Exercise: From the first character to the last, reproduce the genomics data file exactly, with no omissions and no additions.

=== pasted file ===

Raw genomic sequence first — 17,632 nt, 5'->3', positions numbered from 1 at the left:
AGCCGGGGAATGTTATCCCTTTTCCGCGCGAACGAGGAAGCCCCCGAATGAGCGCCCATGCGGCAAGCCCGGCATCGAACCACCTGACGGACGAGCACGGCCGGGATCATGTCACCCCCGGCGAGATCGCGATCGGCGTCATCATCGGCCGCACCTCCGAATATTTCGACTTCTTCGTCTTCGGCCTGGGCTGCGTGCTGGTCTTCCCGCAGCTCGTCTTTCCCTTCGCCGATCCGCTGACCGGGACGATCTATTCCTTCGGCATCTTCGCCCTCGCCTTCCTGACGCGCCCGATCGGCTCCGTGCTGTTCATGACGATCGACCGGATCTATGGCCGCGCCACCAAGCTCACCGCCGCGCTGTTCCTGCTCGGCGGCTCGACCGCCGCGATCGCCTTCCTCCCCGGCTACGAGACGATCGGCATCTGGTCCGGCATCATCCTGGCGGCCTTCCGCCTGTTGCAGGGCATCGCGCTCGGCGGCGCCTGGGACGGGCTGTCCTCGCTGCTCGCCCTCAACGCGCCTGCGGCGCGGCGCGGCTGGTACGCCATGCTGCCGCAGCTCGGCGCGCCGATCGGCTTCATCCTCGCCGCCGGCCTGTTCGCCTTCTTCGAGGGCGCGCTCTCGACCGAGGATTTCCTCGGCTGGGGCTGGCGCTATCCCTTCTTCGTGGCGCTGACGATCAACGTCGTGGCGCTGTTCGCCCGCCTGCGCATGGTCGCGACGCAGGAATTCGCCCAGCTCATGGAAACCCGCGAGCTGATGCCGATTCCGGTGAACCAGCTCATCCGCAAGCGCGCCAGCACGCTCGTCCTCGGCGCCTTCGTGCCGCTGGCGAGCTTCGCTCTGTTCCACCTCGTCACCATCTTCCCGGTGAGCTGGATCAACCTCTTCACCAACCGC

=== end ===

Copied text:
Raw genomic sequence first — 17,632 nt, 5'->3', positions numbered from 1 at the left:
AGCCGGGGAATGTTATCCCTTTTCCGCGCGAACGAGGAAGCCCCCGAATGAGCGCCCATGCGGCAAGCCCGGCATCGAACCACCTGACGGACGAGCACGGCCGGGATCATGTCACCCCCGGCGAGATCGCGATCGGCGTCATCATCGGCCGCACCTCCGAATATTTCGACTTCTTCGTCTTCGGCCTGGGCTGCGTGCTGGTCTTCCCGCAGCTCGTCTTTCCCTTCGCCGATCCGCTGACCGGGACGATCTATTCCTTCGGCATCTTCGCCCTCGCCTTCCTGACGCGCCCGATCGGCTCCGTGCTGTTCATGACGATCGACCGGATCTATGGCCGCGCCACCAAGCTCACCGCCGCGCTGTTCCTGCTCGGCGGCTCGACCGCCGCGATCGCCTTCCTCCCCGGCTACGAGACGATCGGCATCTGGTCCGGCATCATCCTGGCGGCCTTCCGCCTGTTGCAGGGCATCGCGCTCGGCGGCGCCTGGGACGGGCTGTCCTCGCTGCTCGCCCTCAACGCGCCTGCGGCGCGGCGCGGCTGGTACGCCATGCTGCCGCAGCTCGGCGCGCCGATCGGCTTCATCCTCGCCGCCGGCCTGTTCGCCTTCTTCGAGGGCGCGCTCTCGACCGAGGATTTCCTCGGCTGGGGCTGGCGCTATCCCTTCTTCGTGGCGCTGACGATCAACGTCGTGGCGCTGTTCGCCCGCCTGCGCATGGTCGCGACGCAGGAATTCGCCCAGCTCATGGAAACCCGCGAGCTGATGCCGATTCCGGTGAACCAGCTCATCCGCAAGCGCGCCAGCACGCTCGTCCTCGGCGCCTTCGTGCCGCTGGCGAGCTTCGCTCTGTTCCACCTCGTCACCATCTTCCCGGTGAGCTGGATCAACCTCTTCACCAACCGC